Speaking Your Mind May Feel Good, but Usually Turns Out Bad

If you are Army General Stanley McChrystal, the now former commander of U.S. forces in Afghanistan, you may ask yourself this at some point today: why didn’t I spend a few minutes talking to my top HR person before opening my big mouth?

McChrystal was relieved of his command  – yes, he was fired – on Wednesday by President Obama for disparaging comments he made that were published in Rolling Stone magazine.

The article quoted General McChrystal and his aides speaking critically of nearly every member of the president’s national security team, “ The New York Times said , “dismissing Vice President (Joe) Biden as “Bite Me”; calling the national security adviser, Gen. James Jones, a “clown”; and disparaging other top officials.”

“I welcome debate among my team,” the president said about the decision to replace McChrystal, “but I won’t tolerate division.

It’s easy to categorize Gen. McChrystal’s remarks as part of the natural (and some say growing) tensions that exist between our civilian leaders and the professional military officers who report to them, but there’s more to it than that. How does someone as accomplished as Gen. McChrystal, a career military man who had reached top ranks of his profession, a leader of the first order, have a brain meltdown and say all sorts of inappropriate things to a publication like Rolling Stone?

Badmouthing rarely pays off

Here’s one thing that’s clear:  it rarely pays for a high-profile person to speak their mind in public. Unless you are a late night talk show host like David Letterman or Conan O’Brien, badmouthing people around or above you rarely turns out well.

Yes, speaking your mind may feel good, but it usually turns out bad.

I’m surprised that someone like Gen. McChrystal didn’t know that, because high ranking military officers rarely become high ranking officers unless they have mastered the art of speaking in public without saying anything controversial. In fact, McChrystal’s big mistake was that he probably didn’t spend much time getting counsel and guidance from the OTHER person in his organization who has undoubtedly mastered that same  kind of skill set – his HR chief.

HR leaders, like high-ranking generals, don’t get very far without learning how to avoid publicly stepping on their tongue. McChrystal’s mistake was forgetting that – and not reaching out to the one person who could have reminded him.

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Like high-ranking generals, human resources leaders – whether you call them HR Director, Vice President for HR, or even Chief People Officer – have to master the art of keeping proprietary, personal and financial information secret, yet still must be able to offer strategic counsel and make decisions based on all that secret information without revealing too many specifics. In fact, HR leaders are probably most valuable to the rest of their organization’s executive team when they can effectively serve as a trusted counselor and adviser to the rest of the team.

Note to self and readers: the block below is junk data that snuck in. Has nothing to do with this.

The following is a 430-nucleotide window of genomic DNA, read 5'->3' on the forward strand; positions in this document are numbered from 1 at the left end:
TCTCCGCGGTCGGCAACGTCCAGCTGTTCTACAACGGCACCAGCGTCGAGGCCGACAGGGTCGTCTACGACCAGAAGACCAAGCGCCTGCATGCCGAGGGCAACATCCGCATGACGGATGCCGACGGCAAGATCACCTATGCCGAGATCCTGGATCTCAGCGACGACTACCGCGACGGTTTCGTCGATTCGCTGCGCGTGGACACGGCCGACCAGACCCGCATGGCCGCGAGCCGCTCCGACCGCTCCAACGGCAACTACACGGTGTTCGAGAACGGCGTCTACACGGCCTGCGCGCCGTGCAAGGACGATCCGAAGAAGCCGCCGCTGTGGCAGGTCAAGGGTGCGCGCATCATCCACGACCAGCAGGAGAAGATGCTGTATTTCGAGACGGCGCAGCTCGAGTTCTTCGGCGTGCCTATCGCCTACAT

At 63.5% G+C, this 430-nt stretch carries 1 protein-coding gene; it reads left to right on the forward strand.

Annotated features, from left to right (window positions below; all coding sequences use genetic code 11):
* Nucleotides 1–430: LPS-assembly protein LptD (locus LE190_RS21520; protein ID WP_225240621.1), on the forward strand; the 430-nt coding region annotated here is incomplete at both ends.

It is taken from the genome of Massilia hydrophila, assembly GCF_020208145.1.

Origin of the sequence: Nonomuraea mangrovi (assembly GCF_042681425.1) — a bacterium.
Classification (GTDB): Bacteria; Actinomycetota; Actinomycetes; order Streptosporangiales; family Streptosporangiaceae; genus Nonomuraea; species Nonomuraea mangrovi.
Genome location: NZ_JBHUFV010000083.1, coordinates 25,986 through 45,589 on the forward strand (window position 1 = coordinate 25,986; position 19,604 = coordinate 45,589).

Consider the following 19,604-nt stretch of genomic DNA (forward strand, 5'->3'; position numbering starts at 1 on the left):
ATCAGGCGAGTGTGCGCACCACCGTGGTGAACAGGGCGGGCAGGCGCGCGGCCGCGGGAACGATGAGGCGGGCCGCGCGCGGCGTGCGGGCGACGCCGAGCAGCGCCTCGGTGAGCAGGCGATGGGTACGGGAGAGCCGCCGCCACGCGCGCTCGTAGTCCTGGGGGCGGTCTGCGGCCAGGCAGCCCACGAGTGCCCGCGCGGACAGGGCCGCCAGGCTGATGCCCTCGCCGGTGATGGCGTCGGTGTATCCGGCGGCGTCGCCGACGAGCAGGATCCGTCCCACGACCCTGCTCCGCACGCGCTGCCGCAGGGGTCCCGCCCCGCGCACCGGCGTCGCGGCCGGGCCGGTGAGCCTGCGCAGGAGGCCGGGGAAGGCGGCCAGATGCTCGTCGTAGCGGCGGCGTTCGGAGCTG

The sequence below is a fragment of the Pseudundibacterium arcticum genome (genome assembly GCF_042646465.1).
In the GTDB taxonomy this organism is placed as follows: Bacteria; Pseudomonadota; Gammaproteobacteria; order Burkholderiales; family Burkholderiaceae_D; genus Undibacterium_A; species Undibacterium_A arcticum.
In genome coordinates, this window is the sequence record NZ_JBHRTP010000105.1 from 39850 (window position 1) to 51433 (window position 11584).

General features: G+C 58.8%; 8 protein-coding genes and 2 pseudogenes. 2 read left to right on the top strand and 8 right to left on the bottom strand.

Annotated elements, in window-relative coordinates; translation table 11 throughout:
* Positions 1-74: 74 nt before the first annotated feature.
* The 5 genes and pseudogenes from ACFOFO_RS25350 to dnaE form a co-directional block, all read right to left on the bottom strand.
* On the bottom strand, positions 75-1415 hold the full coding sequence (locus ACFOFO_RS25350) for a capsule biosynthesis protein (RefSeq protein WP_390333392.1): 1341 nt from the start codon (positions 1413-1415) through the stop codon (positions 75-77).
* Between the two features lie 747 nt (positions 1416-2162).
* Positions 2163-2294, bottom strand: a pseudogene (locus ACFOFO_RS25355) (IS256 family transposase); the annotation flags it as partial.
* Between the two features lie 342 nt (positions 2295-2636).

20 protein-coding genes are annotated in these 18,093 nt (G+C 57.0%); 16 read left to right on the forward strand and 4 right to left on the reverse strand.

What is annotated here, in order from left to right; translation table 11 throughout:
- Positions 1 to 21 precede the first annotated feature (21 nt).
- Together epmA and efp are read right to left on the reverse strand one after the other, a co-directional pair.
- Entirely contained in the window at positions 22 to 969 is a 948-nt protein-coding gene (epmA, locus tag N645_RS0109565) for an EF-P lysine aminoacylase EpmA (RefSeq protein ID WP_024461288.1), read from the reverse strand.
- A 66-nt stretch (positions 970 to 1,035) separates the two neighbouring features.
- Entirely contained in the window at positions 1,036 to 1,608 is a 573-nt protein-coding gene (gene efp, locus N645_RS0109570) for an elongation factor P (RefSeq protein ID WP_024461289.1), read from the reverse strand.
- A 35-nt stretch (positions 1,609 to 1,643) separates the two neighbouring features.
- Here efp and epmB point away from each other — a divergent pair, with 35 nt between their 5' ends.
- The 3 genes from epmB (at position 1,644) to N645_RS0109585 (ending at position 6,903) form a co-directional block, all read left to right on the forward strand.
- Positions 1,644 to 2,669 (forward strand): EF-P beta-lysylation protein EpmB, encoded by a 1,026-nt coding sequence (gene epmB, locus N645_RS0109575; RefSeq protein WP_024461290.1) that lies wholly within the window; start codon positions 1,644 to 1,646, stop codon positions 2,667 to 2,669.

HR knows: it’s about discretion and judgment

Where HR leaders really earn their stripes, however, is in the area of discretion and good judgment. Great HR leaders (and I have worked for both really strong ones and as well as some really poor ones) are at their best when people in all parts of an organization feel they can be open and honest with them. The top-notch HR leader can then take that information and, using smart and sensible judgment, parcel it out to the executive team discreetly, as needed. They can be both an advocate for the worker as well as counselor to the executives. It’s a high-wire walk, to be sure, but the best HR leaders do it with the grace and skill of a Flying Waldenda.

This is where Gen. McChrystal went wrong. President Obama said the general exercised “poor judgment” as he disparaged the military’s civilian leadership, and that’s probably one of the worst sins a senior military officer can ever make. McChrystal wasn’t the first general to do that, of course, nor will he be the last – but he is the latest in a line of generals who got canned for doing so by the president .

As Republican Sen. Lindsey Graham of South Carolina, a colonel in the Air Force Reserve who served on active duty in Afghanistan, put it: “I’ve been a military officer most of my adult life, and there’s lines you can’t cross. Those lines were crossed. It was poor judgment, but it was beyond poor judgment. It made it virtually impossible for the general to stay in his job.”

Yes, bad judgment will do that too you. And as HR leaders know all too well, losing the faith others have in your judgment when your job is all about judgment is, well, a bridge too far for McChrystal  to come back from . He might have remembered that had he talked to his HR chief before he got himself featured on the cover of the Rolling Stone.

John Hollon is managing editor of Fuel50, an AI Opportunity Marketplace solution that delivers internal talent mobility and workforce reskilling. He's also the former founding editor of TLNT and a frequent contributor to ERE and the Fistful of Talent blog.